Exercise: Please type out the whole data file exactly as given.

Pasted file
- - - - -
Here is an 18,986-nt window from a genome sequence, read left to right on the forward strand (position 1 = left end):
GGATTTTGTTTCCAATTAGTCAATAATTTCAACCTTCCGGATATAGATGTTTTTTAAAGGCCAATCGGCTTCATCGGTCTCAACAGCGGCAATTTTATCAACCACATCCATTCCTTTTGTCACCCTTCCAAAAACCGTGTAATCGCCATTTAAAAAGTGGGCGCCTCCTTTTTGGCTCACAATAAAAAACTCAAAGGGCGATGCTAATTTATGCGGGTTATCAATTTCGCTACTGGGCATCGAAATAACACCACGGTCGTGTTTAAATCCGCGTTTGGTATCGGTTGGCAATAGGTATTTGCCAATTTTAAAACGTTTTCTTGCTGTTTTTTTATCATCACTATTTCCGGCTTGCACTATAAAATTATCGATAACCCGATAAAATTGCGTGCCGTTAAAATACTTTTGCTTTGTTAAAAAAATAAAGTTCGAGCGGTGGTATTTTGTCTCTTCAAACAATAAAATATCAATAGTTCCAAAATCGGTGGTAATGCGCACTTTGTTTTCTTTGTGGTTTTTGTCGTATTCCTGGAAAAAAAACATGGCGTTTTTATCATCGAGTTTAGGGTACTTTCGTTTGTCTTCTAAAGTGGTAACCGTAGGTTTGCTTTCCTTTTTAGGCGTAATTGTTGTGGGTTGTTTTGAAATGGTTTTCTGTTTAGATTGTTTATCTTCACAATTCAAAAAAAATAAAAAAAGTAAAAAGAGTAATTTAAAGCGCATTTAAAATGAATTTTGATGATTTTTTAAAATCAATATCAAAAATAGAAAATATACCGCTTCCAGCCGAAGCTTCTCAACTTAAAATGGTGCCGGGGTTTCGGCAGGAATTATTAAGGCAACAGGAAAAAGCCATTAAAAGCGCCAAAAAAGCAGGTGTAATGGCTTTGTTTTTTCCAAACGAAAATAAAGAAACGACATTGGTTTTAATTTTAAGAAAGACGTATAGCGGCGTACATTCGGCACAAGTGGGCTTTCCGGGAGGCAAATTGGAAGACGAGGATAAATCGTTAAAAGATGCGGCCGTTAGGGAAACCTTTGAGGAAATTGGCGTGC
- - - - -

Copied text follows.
Here is an 18,986-nt window from a genome sequence, read left to right on the forward strand (position 1 = left end):
GGATTTTGTTTCCAATTAGTCAATAATTTCAACCTTCCGGATATAGATGTTTTTTAAAGGCCAATCGGCTTCATCGGTCTCAACAGCGGCAATTTTATCAACCACATCCATTCCTTTTGTCACCCTTCCAAAAACCGTGTAATCGCCATTTAAAAAGTGGGCGCCTCCTTTTTGGCTCACAATAAAAAACTCAAAGGGCGATGCTAATTTATGCGGGTTATCAATTTCGCTACTGGGCATCGAAATAACACCACGGTCGTGTTTAAATCCGCGTTTGGTATCGGTTGGCAATAGGTATTTGCCAATTTTAAAACGTTTTCTTGCTGTTTTTTTATCATCACTATTTCCGGCTTGCACTATAAAATTATCGATAACCCGATAAAATTGCGTGCCGTTAAAATACTTTTGCTTTGTTAAAAAAATAAAGTTCGAGCGGTGGTATTTTGTCTCTTCAAACAATAAAATATCAATAGTTCCAAAATCGGTGGTAATGCGCACTTTGTTTTCTTTGTGGTTTTTGTCGTATTCCTGGAAAAAAAACATGGCGTTTTTATCATCGAGTTTAGGGTACTTTCGTTTGTCTTCTAAAGTGGTAACCGTAGGTTTGCTTTCCTTTTTAGGCGTAATTGTTGTGGGTTGTTTTGAAATGGTTTTCTGTTTAGATTGTTTATCTTCACAATTCAAAAAAAATAAAAAAAGTAAAAAGAGTAATTTAAAGCGCATTTAAAATGAATTTTGATGATTTTTTAAAATCAATATCAAAAATAGAAAATATACCGCTTCCAGCCGAAGCTTCTCAACTTAAAATGGTGCCGGGGTTTCGGCAGGAATTATTAAGGCAACAGGAAAAAGCCATTAAAAGCGCCAAAAAAGCAGGTGTAATGGCTTTGTTTTTTCCAAACGAAAATAAAGAAACGACATTGGTTTTAATTTTAAGAAAGACGTATAGCGGCGTACATTCGGCACAAGTGGGCTTTCCGGGAGGCAAATTGGAAGACGAGGATAAATCGTTAAAAGATGCGGCCGTTAGGGAAACCTTTGAGGAAATTGGCGTGC